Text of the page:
GERALDO . . . ER, MAKE THAT GERALD RIVERA'S MOMS TELL ALL!

Published: Monday, July 15 1991 12:00 a.m. MDT

But alas, no child has thus far been conceived that Peg and Lilly know of. "They've had hardships," sighs Peg, "because of wanting to have a baby. C.C.'s brothers and sisters breed like rabbits and her mother certainly had no trouble." Peg, like Lilly, also has five children.

When asked if they were still trying, Lilly smiles and says, "As far as I know."

Geraldo goes straight - to moms for advice. After broadcasting an endless stream of schlock and shock, Gerald, er, Geraldo, decided last year he'd done enough of the stories about topless doughnut shops, teen-age prostitutes, nyphomaniacs and the men of Chippendale's.

In a widely touted image change, the new Geraldo, declared Newsday, is "at times serious-minded, wholesome, prosaic and even dull." A show last week reunited Geraldo with the pretty cherleader he had taken to the prom in 1961, back when he was called Gerry.

Peg says, "I don't care for menage a trois (as a show topic). He's best with news reports. I tell him that all the time. I say, 'Geraldo, I hate that junk.' I know there's a seamy side of life, but I don't want to hear about it."

"When I read about his `sleazy' show," adds Lilly, "I get so angry. Donahue's doing the same thing right now, so's Oprah. So why don't they (the media) call their shows `sleazy'? It's just that they have given him a reputation and he's really outgrown it. Give him the credit now."

A man in a bushy moustache only a mother could love. Critics sneered in 1986 when the highly theatrical Geraldo opened Al Capone's vault - live - only to find dusty bottles instead of secret treasures. Then the public was outraged when his special "American Vice: The Doping of America" put live drug busts on the air, showing those involved on TV before their guilt was legally established. After that, he almost self-destructed when his talk show, launched in 1987, ravaged the airwaves with garbage. Advertisers pulled their commercials, and stations carrying the show protested.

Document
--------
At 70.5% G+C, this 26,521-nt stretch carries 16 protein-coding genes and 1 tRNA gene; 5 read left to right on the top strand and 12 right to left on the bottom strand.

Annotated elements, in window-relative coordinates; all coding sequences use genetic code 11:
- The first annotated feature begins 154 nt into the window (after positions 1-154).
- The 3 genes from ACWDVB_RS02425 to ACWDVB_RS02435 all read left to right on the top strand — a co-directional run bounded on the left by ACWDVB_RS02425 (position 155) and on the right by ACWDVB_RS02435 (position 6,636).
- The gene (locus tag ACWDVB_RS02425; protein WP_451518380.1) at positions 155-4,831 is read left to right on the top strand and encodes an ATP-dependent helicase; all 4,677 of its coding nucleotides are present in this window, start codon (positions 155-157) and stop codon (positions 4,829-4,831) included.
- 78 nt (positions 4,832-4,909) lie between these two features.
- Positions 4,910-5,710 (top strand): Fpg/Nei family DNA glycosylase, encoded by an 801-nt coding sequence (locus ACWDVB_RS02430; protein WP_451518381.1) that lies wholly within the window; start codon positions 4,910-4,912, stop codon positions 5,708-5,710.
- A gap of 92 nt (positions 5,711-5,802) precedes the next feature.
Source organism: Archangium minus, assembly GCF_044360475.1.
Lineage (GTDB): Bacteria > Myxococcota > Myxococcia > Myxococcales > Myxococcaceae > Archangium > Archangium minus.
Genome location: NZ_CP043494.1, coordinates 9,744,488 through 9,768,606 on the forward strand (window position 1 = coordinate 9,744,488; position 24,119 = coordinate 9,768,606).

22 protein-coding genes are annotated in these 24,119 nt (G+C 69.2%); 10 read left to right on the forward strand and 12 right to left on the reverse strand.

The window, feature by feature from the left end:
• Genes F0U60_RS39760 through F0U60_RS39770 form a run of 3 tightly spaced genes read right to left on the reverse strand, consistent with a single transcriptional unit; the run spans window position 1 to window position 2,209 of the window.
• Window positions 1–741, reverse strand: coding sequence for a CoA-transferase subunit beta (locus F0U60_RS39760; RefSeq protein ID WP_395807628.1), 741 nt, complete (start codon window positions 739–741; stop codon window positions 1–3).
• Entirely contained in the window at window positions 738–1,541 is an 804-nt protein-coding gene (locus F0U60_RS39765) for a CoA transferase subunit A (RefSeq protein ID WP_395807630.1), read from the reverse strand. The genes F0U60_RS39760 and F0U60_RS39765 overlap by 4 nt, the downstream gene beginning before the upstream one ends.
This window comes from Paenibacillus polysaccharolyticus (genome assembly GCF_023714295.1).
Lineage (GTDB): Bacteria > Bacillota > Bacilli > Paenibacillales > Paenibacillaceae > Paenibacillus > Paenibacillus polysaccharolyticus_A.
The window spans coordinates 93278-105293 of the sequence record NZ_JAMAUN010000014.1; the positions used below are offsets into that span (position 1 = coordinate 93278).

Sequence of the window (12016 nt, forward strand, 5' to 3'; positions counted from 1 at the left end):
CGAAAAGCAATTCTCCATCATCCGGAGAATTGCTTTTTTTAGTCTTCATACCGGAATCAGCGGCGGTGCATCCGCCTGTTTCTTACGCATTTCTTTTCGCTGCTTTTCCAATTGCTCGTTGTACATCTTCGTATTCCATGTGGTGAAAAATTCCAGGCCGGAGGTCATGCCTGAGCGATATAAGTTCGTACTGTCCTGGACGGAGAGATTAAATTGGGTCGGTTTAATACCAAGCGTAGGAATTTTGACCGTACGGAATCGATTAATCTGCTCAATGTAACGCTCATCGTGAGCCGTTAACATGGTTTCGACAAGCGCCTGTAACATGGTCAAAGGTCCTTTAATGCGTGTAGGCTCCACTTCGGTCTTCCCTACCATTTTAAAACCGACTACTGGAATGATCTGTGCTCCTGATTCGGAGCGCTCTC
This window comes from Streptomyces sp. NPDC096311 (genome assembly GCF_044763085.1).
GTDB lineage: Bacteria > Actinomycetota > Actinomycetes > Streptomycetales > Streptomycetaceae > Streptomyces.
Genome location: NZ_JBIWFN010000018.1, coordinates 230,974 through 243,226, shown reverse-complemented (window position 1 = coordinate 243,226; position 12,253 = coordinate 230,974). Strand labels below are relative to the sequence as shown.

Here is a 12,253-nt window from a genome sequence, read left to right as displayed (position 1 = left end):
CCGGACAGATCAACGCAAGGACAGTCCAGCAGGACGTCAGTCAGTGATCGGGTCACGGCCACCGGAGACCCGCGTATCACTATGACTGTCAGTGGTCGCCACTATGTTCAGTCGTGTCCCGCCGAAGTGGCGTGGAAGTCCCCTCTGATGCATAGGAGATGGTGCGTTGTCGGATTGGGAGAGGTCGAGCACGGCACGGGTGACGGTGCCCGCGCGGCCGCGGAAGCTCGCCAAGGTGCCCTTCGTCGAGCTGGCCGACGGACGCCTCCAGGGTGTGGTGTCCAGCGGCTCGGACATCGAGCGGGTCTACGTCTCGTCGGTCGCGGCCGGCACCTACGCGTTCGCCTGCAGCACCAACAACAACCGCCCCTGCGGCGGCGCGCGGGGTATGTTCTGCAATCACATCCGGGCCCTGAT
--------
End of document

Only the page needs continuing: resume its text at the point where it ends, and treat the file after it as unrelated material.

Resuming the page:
"I watch the show all the time," says Lilly proudly. "I check to see if he has circles under his eyes. I check his haircut."

King of TV tabloid talk shows - shut up, already. Lilly describes herself as a quiet person. Still, she has no problem bragging about her son to her buddies in the butterscotch-stucco building where she lives. The one problem she does have with rapid-fire Geraldo is keeping up with him in conversation.

"I talk slowly on the phone," she says, "and he talks . . . (she snaps her fingers). I say, `Geraldo, give me a break. Let me get my thoughts here.' "

Geraldo hates pests. Sensational-style reporter Geraldo was tied up for almost a decade in a lawsuit where a woman he interviewed for 20/20 sued because a hidden TV camera and recorder were used without her permission (the case was dismissed).

What's Geraldo really like? "He always has patience and time for his family," says mother-in-law No. 4.

But Geraldo's mom can't resist griping mildly. "He was always pushing for everything as a child. I had to lay it on the line when we disagreed, and say, 'Look, I'm your mother'," recalls Lilly sternly.

Then she relaxes, and adds with a smile, "I have to express myself. When I don't think he's taking my advice, suddenly on one of his shows, he'll say, `My mom said this.' "

Lilly's face breaks into a smile and she says with great satisfaction, "So he is listening."

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